It’s very easy: So long as you don’t hear “The Little Drummer Boy,” you’re a contender. As soon as you hear it on the radio, on TV, in a store, wherever, you’re out. And you record your loss on the official reporting form, then tell us all about it on the Facebook page, along with the time and place of your demise. Continue reading
It started with the question above 13 years ago: shall we play a game? And I decided we shall. I just had no idea what it would eventually become.
Mind you, I didn’t make the game up. That was the LDB Game folks. But when Mrs. LDBC and I were living in San Francisco, a friend told us about a guy he knew who had a group of people playing a game where you had to avoid hearing the tune during the holidays. That was it.
After we moved to Chicago, my better half came home from grabbing a burrito, complaining that it was not even Veterans Day, and she’d already lost that “Little Drummer Boy” game. So I decided to see if anyone was doing it online. Aside from a page listing the rules and a couple of Facebook groups I found at the time, there wasn’t a lot. So I created a Facebook page. Then this blog.
Some friends of mine joined in. And some of their friends. I lucked into some press coverage, and after that, the growth was slow but steady.
Now it’s been 13 times that we’ve taken on The Boy. A decade plus three. And it only started to dawn on me what that means when someone said that her kids grew up playing it. It further hit home when my best friend from childhood mentioned that he and his family have been playing for years, and that one of his daughters, now 21, started when she was 10. So it’s a tradition for her. And for many others.
Didn’t see that coming.
Nor did I think we’d top 6,000 followers on Facebook. Or that more than 1,000 of them would fill out the reporting form I’m always bugging you guys about. (I only nag because it makes the numbers-gathering much, much easier—and it still takes hours to put all the charts and graphs together.)
This Thing of Ours is actually important to people. I was recently touched when LDBCer Sheryl Nelsen Hutton left this comment on a post: “The holidays are difficult for me for many reasons. The Boy—if you can believe it—keeps me sane. And gets me through. And gives me a community when I need it most.”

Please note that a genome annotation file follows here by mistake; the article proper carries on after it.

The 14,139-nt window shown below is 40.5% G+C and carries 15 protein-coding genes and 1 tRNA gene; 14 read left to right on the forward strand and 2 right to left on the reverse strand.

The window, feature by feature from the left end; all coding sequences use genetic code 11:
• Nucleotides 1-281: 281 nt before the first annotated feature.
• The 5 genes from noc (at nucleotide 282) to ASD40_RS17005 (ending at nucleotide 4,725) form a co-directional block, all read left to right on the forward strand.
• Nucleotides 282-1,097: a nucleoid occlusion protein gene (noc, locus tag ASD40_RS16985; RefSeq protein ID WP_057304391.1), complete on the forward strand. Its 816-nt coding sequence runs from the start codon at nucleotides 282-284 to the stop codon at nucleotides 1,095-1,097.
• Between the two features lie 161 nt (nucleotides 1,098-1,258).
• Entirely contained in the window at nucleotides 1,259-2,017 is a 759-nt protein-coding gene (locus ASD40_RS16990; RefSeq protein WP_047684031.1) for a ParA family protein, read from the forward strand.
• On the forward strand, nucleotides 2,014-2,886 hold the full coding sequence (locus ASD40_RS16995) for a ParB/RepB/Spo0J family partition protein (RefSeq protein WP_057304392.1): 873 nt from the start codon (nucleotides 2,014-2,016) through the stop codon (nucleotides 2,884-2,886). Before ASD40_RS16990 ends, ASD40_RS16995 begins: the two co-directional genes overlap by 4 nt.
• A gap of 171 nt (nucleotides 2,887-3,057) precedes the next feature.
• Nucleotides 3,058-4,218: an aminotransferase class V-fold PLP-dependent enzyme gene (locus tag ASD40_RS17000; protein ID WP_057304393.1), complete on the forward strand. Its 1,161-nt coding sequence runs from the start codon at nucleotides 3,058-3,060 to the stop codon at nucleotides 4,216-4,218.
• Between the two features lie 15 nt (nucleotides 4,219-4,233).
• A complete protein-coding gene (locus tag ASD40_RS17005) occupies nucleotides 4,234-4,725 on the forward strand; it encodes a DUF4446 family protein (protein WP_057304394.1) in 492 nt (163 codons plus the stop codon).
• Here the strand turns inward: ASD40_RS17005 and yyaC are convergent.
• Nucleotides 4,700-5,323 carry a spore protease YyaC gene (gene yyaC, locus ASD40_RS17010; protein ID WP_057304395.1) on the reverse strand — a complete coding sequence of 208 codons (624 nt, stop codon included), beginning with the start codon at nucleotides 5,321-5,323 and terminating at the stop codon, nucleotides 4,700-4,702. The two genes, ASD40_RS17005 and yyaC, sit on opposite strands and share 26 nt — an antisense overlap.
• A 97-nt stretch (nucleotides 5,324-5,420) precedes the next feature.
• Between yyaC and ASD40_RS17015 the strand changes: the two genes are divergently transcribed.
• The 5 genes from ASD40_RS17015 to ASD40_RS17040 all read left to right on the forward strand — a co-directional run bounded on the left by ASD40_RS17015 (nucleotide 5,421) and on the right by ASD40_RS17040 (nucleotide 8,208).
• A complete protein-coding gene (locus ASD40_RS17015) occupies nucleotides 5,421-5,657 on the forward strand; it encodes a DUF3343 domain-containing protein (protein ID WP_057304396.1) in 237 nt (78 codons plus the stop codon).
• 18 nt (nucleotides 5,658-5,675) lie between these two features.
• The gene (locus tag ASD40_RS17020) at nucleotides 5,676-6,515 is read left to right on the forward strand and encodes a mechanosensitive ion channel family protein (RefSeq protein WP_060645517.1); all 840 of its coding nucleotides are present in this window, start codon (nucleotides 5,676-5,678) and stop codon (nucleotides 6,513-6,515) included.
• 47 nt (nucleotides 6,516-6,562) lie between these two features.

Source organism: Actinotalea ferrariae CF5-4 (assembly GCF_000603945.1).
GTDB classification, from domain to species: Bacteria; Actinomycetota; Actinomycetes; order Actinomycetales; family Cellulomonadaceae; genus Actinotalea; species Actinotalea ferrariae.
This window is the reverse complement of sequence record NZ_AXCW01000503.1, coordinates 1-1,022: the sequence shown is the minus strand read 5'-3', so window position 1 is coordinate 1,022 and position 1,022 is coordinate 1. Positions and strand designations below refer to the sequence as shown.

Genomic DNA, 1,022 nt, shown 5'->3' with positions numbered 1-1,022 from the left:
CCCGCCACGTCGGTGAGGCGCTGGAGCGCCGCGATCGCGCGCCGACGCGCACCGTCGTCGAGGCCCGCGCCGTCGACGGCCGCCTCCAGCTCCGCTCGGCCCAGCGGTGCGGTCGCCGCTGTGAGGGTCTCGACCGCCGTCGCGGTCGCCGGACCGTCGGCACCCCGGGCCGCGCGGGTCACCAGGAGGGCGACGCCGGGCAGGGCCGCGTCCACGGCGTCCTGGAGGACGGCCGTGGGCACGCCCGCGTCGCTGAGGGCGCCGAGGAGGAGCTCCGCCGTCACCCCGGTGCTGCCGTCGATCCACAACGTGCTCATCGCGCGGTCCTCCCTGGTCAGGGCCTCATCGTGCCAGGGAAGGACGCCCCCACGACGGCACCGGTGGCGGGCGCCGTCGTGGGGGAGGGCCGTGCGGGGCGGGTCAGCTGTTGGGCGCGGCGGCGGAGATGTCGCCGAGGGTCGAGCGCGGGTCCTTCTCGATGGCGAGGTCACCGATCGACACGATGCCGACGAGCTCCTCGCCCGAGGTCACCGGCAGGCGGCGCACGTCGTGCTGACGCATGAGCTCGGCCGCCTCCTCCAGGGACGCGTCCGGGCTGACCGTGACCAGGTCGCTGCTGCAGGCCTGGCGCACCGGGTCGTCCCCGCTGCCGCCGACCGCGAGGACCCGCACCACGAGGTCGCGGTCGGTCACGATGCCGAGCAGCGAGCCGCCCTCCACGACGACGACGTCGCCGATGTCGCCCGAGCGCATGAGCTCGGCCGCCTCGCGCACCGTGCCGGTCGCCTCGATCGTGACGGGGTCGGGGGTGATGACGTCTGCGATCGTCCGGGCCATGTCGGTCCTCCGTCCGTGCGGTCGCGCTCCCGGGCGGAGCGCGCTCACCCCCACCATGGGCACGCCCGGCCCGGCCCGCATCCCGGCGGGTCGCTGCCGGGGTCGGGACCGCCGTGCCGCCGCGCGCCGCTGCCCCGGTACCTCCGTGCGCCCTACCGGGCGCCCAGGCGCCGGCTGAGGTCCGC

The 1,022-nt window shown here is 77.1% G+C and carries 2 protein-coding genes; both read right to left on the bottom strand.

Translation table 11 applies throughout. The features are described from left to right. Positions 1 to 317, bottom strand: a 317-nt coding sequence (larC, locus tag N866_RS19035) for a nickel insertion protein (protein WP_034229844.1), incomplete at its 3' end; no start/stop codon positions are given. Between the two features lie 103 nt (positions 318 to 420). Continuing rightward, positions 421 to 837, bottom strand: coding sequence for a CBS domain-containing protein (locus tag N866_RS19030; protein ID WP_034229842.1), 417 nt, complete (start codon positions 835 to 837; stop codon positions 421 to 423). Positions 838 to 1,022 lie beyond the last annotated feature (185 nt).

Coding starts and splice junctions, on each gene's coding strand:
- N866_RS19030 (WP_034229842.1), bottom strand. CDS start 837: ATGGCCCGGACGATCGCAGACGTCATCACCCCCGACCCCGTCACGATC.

Every year, LDBCers post more and more LDBC-elfies, of both the losing and winning varieties. They contribute tales of woe and of victory. They make sure to warn each other of new appearances in movies and on TV.
This thing matters to folks.
That said, I want to caution people not to let it matter too much. This year, we coined the terms “preppers” and “pantsers”—the former for those who prepare their environments and outings to be as safe as possible and the latter for those who just roll the dice and hit the road. Both groups are impressive for their love of planning and their trust in luck.
But when an increasing number of people tell me they’re glad when they get knocked out because the stress is over—and even Psychology Today has weighed in on the matter—I just want to remind everyone that this game ultimately rests on a foundation of stupidity. It’s a goof. And there’s a difference between feeding your competitive spirit and making the holiday season suck for yourself out of Boy fear.
Winning is fun. But there’s no prize aside from bragging rights. And losing isn’t always so terrible because at least you get to show your agony in an Elfie and relate the details of your downfall.
So that’s my spiel, people. Please remember we’re supposed to be having fun. If you love the holidays, then this is something extra. If you struggle through them, it’s a welcome distraction.
But it’s ultimately meaningless. As silly as I can make it. Because that’s what I do, and those who worship at the altar of oddities are my tribe.
Enjoy it, please. It’s dumb. Enjoy it because it’s dumb. And as long as I’m around, the man or woman who appreciates the dumb shall never go hungry.
That said, of course, no mercy for The Boy.
Because, fuck that kid.
Oh, and before I forget, here’s one more plug for Americares, which continues to do great work in the world. As always, no pressure to donate. But should you wish to, and if you’ve got a little extra to put toward a good cause, you could do a lot worse.
Please click the “Continue” link below to see the stats, player results, LDBC-elfies, and whatnot, and I’ll leave you with that. Along with a final, “For Peter!”
Stay warm. Stay safe. Treat each other right, and have a great spring, summer, and fall.
And lest we forget…
Puh-rum-pum-pum-pum, people.Continue reading
And there you have it, friends—another Challenge in the books. I’ll keep this uncharacteristically brief except to say that I realized I’m always asking others to bravely post in-the-moment LDBC-elfies when I haven’t done it myself in a while. (Last year was just my hand.) So here’s my characteristically grim countenance, which looks the same in winning and in defeat. Plus a bit of “I’ll just smash my hair down” grooming for good measure. (You’d think I’d look happier, considering I also woke up to a nifty write-up on Boing Boing. But my face has just one setting, expression-wise: Easter Island moai.)
Don’t forget to fill out the form (bit.ly/LDBCform) so that I’m working with comprehensive stats when I crunch all the numbers and post the wrap-up (halfway through January, at the rate I’ve been going).